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Exploring Teaching Performance and Students’ Learning Effects by Two Elementary Indigenous Teachers Implementing Culture-Based Mathematics Instruction

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This study aims to probe into the teaching performance and the effects of implementation of culture-based mathematics instruction by two indigenous teachers. By case study, this study treats two Paiwan elementary school teachers as the subjects and collects data by the design of teaching plans, instructional observations, video recordings, and mathematical cognitive tests. The researcher thus explores their culture-based curriculum design, instructional implementation, and the effect on Grade 5 and Grade 6 Paiwan students’ learning performance of mathematics. The findings demonstrate that prior to implementation of culturebased mathematics instruction, mathematics learning performance of the students of the two teachers was behind those of other counties, cities, and schools. The two teachers adopt three types of instructional design, namely, Paiwan culture and festivals, stories and traditional art, and practice mathematics questions upon cultural situations by teacher demonstration, individual problem-solving, and group discussion. After the teachers practice 23 and 31 units of culture-based mathematics instruction, the researcher finds that the gap of learning performance between Paiwan students and those in other cities, counties, and schools is reduced, which demonstrates that culture-based mathematics instruction can enhance Paiwan students’ learning performance of mathematics.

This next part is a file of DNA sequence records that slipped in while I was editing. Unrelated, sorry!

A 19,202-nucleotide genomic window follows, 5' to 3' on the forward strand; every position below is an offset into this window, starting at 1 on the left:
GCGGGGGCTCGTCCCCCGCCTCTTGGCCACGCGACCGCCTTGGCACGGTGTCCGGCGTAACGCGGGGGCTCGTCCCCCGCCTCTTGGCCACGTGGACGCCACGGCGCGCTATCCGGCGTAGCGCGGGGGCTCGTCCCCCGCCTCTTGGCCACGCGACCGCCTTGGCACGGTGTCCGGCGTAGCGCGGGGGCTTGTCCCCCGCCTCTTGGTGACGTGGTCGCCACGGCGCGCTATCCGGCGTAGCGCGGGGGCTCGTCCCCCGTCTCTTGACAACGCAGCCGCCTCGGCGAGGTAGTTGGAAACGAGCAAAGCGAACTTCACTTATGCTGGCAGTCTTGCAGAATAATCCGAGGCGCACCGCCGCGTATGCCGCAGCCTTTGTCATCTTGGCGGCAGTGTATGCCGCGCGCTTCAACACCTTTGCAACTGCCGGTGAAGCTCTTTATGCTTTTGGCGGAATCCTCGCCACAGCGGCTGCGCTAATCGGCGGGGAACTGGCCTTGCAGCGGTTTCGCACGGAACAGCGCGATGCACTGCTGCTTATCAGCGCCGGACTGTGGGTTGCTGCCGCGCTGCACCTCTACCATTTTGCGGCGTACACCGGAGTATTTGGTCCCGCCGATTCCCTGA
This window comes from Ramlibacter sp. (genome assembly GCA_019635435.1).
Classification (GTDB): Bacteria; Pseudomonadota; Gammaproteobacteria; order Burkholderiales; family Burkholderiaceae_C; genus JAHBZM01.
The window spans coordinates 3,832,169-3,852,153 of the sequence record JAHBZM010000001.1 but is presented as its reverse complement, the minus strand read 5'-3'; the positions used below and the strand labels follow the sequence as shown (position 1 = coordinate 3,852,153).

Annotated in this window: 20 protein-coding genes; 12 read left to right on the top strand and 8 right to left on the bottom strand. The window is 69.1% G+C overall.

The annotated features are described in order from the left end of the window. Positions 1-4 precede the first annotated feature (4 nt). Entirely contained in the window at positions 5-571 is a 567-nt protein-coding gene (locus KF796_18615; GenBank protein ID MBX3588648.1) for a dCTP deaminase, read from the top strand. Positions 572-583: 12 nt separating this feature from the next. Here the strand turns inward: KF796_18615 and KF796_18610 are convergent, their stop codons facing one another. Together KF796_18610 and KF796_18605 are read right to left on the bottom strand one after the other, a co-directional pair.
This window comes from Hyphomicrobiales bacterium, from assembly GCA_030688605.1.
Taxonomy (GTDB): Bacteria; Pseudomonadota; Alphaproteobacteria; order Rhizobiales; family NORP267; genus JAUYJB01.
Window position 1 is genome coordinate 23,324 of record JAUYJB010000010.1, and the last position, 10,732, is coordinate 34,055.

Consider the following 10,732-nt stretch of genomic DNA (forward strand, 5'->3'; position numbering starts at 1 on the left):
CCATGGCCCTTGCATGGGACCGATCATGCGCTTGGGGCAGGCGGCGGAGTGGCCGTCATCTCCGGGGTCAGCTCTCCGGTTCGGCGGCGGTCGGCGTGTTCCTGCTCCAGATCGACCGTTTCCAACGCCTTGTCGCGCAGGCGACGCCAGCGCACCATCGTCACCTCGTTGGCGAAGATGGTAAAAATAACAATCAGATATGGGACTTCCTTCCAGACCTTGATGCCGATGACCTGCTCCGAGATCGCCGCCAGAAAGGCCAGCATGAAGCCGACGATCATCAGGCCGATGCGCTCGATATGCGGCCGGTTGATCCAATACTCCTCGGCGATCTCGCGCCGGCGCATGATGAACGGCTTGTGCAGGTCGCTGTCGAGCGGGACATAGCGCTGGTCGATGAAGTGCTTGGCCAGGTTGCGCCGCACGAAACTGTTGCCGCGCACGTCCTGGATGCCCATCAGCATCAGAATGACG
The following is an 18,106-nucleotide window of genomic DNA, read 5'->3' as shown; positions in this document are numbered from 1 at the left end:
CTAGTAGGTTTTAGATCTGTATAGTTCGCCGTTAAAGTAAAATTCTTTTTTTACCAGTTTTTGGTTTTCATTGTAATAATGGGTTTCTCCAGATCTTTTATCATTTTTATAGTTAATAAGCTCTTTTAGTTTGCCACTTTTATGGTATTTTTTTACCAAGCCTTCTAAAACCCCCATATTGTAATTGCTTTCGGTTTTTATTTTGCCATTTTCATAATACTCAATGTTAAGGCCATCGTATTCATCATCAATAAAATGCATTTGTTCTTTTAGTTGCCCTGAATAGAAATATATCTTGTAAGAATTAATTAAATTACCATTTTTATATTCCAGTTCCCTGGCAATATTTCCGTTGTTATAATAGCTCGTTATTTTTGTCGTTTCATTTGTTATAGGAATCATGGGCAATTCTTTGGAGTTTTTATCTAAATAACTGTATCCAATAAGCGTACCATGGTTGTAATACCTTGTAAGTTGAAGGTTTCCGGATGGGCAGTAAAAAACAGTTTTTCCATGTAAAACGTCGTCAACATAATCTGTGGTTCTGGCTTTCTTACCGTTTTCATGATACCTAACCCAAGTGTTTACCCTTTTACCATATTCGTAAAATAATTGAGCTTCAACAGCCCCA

Conflicts of Interest

The authors declare no conflicts of interest.

Cite this paper

Hsu, W. , Lin, C. & Kao, H. (2013). Exploring Teaching Performance and Students’ Learning Effects by Two Elementary Indigenous Teachers Implementing Culture-Based Mathematics Instruction.

*Creative Education, 4,*663-672. doi: 10.4236/ce.2013.410095.

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